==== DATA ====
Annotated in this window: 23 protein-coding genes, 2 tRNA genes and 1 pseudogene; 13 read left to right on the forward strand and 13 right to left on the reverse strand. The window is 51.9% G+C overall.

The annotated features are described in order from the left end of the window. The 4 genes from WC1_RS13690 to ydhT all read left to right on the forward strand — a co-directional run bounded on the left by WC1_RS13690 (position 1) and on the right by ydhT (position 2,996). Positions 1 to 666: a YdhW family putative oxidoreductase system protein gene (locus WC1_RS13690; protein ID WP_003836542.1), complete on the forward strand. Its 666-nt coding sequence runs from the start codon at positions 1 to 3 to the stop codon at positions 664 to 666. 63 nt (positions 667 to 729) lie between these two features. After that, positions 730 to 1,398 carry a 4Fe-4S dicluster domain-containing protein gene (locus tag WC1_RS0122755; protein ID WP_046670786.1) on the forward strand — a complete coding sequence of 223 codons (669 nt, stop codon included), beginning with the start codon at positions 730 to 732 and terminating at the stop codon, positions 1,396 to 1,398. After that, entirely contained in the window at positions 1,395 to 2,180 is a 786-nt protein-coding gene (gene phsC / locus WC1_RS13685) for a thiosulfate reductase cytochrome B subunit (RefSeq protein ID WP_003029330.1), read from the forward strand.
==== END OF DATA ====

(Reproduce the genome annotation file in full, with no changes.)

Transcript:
Annotated in this window: 23 protein-coding genes, 2 tRNA genes and 1 pseudogene; 13 read left to right on the forward strand and 13 right to left on the reverse strand. The window is 51.9% G+C overall.

The annotated features are described in order from the left end of the window. The 4 genes from WC1_RS13690 to ydhT all read left to right on the forward strand — a co-directional run bounded on the left by WC1_RS13690 (position 1) and on the right by ydhT (position 2,996). Positions 1 to 666: a YdhW family putative oxidoreductase system protein gene (locus WC1_RS13690; protein ID WP_003836542.1), complete on the forward strand. Its 666-nt coding sequence runs from the start codon at positions 1 to 3 to the stop codon at positions 664 to 666. 63 nt (positions 667 to 729) lie between these two features. After that, positions 730 to 1,398 carry a 4Fe-4S dicluster domain-containing protein gene (locus tag WC1_RS0122755; protein ID WP_046670786.1) on the forward strand — a complete coding sequence of 223 codons (669 nt, stop codon included), beginning with the start codon at positions 730 to 732 and terminating at the stop codon, positions 1,396 to 1,398. After that, entirely contained in the window at positions 1,395 to 2,180 is a 786-nt protein-coding gene (gene phsC / locus WC1_RS13685) for a thiosulfate reductase cytochrome B subunit (RefSeq protein ID WP_003029330.1), read from the forward strand.